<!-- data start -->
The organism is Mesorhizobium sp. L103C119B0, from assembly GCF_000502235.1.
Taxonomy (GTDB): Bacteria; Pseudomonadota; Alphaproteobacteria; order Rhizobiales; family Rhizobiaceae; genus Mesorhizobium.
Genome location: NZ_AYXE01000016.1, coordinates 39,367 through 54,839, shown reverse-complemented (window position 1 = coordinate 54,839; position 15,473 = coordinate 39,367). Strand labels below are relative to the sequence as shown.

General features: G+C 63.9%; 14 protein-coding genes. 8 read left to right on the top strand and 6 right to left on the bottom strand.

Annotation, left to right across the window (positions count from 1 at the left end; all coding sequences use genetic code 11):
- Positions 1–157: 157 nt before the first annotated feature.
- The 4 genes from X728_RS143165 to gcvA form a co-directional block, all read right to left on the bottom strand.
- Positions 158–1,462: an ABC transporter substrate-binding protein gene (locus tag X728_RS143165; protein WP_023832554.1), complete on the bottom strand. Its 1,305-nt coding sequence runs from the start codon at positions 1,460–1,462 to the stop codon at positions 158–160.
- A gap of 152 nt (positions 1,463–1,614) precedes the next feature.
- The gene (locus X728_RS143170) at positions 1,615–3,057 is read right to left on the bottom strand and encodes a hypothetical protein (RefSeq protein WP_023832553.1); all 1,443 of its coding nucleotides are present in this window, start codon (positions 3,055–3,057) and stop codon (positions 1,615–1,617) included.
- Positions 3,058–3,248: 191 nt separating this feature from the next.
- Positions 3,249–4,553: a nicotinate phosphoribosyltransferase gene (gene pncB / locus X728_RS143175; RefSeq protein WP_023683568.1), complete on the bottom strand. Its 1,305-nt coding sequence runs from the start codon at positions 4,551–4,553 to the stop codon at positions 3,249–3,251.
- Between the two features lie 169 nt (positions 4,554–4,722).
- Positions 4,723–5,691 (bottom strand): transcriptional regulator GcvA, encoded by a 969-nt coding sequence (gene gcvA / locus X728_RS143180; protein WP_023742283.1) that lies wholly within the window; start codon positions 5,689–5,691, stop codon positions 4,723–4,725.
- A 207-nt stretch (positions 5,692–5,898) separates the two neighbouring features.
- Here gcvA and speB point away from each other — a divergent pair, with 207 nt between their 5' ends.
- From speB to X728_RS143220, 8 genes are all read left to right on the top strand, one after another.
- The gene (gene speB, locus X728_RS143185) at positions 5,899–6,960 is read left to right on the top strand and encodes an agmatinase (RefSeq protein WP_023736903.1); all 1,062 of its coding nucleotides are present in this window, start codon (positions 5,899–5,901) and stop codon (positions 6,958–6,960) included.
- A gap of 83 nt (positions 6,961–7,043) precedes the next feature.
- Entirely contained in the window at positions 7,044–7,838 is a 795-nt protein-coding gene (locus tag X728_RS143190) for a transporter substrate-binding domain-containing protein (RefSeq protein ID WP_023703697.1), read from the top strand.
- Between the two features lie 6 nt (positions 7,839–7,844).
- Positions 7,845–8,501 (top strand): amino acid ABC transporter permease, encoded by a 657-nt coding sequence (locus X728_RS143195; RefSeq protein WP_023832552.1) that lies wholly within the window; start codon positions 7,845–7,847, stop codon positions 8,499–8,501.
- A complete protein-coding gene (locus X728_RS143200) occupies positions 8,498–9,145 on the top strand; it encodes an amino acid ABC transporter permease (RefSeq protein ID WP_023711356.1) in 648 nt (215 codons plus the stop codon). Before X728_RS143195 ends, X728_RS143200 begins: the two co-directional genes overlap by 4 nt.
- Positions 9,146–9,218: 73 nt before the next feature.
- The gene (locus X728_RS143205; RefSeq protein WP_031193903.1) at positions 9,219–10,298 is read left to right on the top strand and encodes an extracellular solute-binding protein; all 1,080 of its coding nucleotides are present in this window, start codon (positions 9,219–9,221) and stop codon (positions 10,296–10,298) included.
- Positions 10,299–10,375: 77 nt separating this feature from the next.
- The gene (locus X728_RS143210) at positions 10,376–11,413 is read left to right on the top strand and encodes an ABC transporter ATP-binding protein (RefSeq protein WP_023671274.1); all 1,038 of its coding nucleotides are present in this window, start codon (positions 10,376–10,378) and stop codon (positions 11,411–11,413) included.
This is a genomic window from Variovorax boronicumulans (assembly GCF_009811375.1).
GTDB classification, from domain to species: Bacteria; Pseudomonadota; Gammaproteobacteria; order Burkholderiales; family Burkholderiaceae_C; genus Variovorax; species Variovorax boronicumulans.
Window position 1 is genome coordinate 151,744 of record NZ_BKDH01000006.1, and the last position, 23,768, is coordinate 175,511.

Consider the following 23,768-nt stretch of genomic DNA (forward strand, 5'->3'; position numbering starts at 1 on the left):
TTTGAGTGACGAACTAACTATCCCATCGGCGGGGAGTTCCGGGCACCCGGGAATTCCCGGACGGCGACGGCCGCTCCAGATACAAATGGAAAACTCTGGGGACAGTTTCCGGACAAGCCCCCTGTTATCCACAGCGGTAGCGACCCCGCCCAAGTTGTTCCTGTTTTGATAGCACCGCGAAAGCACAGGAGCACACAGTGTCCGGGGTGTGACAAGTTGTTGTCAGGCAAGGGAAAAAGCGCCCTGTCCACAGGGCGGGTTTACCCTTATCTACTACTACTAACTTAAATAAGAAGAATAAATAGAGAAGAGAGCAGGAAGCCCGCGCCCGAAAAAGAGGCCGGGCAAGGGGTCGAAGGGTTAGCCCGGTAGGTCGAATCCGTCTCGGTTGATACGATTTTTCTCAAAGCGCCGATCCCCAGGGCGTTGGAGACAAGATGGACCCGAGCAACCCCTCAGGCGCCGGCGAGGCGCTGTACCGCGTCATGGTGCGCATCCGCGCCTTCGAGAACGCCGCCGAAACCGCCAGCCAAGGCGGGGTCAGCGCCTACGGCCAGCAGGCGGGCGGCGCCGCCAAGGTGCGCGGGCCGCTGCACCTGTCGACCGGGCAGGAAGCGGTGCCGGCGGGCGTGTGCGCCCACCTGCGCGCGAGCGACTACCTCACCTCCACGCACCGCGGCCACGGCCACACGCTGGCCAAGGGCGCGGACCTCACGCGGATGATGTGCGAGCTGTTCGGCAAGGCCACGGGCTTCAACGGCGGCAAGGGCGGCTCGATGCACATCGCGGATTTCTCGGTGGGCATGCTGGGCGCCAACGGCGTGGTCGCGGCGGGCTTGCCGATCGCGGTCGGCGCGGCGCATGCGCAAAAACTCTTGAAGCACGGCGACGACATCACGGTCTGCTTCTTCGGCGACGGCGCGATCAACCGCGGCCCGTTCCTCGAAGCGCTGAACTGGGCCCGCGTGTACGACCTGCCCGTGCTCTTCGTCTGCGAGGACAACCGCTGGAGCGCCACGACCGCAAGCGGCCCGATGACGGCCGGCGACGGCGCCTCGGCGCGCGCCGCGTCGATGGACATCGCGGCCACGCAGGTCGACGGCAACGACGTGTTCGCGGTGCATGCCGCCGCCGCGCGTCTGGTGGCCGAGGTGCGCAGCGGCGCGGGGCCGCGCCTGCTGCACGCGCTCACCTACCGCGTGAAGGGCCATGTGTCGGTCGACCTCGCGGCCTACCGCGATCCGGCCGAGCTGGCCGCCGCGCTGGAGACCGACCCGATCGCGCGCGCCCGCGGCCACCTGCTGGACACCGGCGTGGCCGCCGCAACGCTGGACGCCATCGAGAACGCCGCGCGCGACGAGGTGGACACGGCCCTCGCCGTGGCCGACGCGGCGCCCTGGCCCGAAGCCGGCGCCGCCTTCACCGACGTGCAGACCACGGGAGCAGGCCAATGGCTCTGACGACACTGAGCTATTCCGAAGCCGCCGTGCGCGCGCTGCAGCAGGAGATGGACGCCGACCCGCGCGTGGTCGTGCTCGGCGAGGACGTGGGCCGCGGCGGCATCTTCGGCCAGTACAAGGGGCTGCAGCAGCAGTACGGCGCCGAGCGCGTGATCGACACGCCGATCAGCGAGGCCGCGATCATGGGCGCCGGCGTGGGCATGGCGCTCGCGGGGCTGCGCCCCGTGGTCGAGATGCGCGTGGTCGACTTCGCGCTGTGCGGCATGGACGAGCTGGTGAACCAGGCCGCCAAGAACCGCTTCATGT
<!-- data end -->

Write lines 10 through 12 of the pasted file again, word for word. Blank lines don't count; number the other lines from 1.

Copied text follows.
- The gene (locus X728_RS143170) at positions 1,615–3,057 is read right to left on the bottom strand and encodes a hypothetical protein (RefSeq protein WP_023832553.1); all 1,443 of its coding nucleotides are present in this window, start codon (positions 3,055–3,057) and stop codon (positions 1,615–1,617) included.
- Positions 3,058–3,248: 191 nt separating this feature from the next.
- Positions 3,249–4,553: a nicotinate phosphoribosyltransferase gene (gene pncB / locus X728_RS143175; RefSeq protein WP_023683568.1), complete on the bottom strand. Its 1,305-nt coding sequence runs from the start codon at positions 4,551–4,553 to the stop codon at positions 3,249–3,251.